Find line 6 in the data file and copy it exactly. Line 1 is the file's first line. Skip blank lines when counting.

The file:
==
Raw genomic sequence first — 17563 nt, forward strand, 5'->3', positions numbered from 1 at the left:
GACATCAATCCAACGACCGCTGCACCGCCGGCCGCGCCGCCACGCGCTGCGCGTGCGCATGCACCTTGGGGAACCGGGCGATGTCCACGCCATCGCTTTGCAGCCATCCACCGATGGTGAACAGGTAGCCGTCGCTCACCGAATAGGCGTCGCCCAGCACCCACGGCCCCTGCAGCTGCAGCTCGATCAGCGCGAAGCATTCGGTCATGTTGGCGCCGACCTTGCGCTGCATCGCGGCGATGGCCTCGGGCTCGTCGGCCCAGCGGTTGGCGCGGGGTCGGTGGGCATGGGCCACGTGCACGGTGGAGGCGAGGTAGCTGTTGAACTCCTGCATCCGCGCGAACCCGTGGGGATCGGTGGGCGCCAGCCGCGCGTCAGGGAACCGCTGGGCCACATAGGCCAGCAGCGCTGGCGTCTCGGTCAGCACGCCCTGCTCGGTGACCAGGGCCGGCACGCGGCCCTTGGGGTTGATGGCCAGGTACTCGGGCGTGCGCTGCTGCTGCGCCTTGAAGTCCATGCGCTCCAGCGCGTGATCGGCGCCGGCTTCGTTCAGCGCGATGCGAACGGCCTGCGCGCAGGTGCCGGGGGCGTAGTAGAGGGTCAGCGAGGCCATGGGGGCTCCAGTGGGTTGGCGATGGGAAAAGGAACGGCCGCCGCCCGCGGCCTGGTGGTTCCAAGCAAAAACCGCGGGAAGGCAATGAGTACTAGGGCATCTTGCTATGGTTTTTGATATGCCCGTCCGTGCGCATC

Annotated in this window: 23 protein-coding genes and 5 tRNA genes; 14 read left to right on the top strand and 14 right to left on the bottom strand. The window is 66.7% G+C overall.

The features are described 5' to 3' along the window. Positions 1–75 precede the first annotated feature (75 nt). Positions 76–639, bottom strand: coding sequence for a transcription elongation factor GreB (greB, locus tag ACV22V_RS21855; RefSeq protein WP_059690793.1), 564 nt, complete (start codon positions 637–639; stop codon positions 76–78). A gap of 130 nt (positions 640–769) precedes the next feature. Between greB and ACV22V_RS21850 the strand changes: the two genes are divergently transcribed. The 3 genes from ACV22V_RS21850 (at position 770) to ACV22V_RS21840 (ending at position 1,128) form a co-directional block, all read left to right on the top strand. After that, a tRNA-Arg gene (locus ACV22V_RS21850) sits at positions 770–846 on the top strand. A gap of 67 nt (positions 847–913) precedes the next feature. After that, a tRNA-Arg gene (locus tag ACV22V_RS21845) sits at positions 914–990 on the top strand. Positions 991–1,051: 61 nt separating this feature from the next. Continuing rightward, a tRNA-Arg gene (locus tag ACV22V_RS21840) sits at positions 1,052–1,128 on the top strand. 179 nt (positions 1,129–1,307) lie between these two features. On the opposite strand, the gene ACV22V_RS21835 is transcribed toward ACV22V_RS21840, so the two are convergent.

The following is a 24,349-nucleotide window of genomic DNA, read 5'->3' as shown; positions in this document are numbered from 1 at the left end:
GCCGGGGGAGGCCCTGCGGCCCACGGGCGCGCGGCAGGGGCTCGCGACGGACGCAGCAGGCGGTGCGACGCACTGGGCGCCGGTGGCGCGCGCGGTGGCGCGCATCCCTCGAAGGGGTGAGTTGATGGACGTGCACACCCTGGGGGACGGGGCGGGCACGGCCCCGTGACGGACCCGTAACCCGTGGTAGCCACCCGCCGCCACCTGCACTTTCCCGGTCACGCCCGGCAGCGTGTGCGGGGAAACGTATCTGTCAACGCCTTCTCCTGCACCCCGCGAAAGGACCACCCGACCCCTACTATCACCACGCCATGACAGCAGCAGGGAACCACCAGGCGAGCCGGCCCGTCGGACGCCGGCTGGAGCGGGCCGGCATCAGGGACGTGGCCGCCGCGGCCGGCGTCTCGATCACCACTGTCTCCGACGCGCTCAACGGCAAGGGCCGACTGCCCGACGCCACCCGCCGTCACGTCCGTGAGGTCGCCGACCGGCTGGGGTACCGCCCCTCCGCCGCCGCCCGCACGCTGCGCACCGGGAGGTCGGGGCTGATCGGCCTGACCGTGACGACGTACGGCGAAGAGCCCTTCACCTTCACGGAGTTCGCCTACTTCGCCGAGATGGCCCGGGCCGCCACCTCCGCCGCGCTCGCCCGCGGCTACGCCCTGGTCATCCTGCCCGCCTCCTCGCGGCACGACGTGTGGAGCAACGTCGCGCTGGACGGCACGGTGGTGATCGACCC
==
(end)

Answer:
GCCGGGGGAGGCCCTGCGGCCCACGGGCGCGCGGCAGGGGCTCGCGACGGACGCAGCAGGCGGTGCGACGCACTGGGCGCCGGTGGCGCGCGCGGTGGCGCGCATCCCTCGAAGGGGTGAGTTGATGGACGTGCACACCCTGGGGGACGGGGCGGGCACGGCCCCGTGACGGACCCGTAACCCGTGGTAGCCACCCGCCGCCACCTGCACTTTCCCGGTCACGCCCGGCAGCGTGTGCGGGGAAACGTATCTGTCAACGCCTTCTCCTGCACCCCGCGAAAGGACCACCCGACCCCTACTATCACCACGCCATGACAGCAGCAGGGAACCACCAGGCGAGCCGGCCCGTCGGACGCCGGCTGGAGCGGGCCGGCATCAGGGACGTGGCCGCCGCGGCCGGCGTCTCGATCACCACTGTCTCCGACGCGCTCAACGGCAAGGGCCGACTGCCCGACGCCACCCGCCGTCACGTCCGTGAGGTCGCCGACCGGCTGGGGTACCGCCCCTCCGCCGCCGCCCGCACGCTGCGCACCGGGAGGTCGGGGCTGATCGGCCTGACCGTGACGACGTACGGCGAAGAGCCCTTCACCTTCACGGAGTTCGCCTACTTCGCCGAGATGGCCCGGGCCGCCACCTCCGCCGCGCTCGCCCGCGGCTACGCCCTGGTCATCCTGCCCGCCTCCTCGCGGCACGACGTGTGGAGCAACGTCGCGCTGGACGGCACGGTGGTGATCGACCC